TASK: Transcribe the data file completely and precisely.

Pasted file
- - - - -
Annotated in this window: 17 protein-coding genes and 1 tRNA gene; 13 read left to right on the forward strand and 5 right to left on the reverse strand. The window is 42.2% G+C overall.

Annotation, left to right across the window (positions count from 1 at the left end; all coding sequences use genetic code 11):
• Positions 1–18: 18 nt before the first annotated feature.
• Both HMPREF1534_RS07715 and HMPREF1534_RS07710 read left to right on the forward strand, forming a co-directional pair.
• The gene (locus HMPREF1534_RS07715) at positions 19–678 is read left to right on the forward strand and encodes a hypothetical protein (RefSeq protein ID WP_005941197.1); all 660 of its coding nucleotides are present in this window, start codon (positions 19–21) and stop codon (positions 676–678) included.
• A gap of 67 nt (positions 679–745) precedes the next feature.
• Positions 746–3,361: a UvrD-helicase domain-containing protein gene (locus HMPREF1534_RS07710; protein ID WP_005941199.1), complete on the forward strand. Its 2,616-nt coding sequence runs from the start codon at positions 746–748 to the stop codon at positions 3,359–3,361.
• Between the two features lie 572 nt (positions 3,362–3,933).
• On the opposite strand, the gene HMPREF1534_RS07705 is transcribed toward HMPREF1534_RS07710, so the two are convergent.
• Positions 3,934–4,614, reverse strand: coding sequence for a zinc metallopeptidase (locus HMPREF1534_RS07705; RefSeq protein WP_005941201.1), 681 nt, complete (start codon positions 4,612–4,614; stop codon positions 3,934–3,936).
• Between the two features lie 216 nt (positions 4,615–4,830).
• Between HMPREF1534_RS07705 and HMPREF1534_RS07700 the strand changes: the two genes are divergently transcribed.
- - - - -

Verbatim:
Annotated in this window: 17 protein-coding genes and 1 tRNA gene; 13 read left to right on the forward strand and 5 right to left on the reverse strand. The window is 42.2% G+C overall.

Annotation, left to right across the window (positions count from 1 at the left end; all coding sequences use genetic code 11):
• Positions 1–18: 18 nt before the first annotated feature.
• Both HMPREF1534_RS07715 and HMPREF1534_RS07710 read left to right on the forward strand, forming a co-directional pair.
• The gene (locus HMPREF1534_RS07715) at positions 19–678 is read left to right on the forward strand and encodes a hypothetical protein (RefSeq protein ID WP_005941197.1); all 660 of its coding nucleotides are present in this window, start codon (positions 19–21) and stop codon (positions 676–678) included.
• A gap of 67 nt (positions 679–745) precedes the next feature.
• Positions 746–3,361: a UvrD-helicase domain-containing protein gene (locus HMPREF1534_RS07710; protein ID WP_005941199.1), complete on the forward strand. Its 2,616-nt coding sequence runs from the start codon at positions 746–748 to the stop codon at positions 3,359–3,361.
• Between the two features lie 572 nt (positions 3,362–3,933).
• On the opposite strand, the gene HMPREF1534_RS07705 is transcribed toward HMPREF1534_RS07710, so the two are convergent.
• Positions 3,934–4,614, reverse strand: coding sequence for a zinc metallopeptidase (locus HMPREF1534_RS07705; RefSeq protein WP_005941201.1), 681 nt, complete (start codon positions 4,612–4,614; stop codon positions 3,934–3,936).
• Between the two features lie 216 nt (positions 4,615–4,830).
• Between HMPREF1534_RS07705 and HMPREF1534_RS07700 the strand changes: the two genes are divergently transcribed.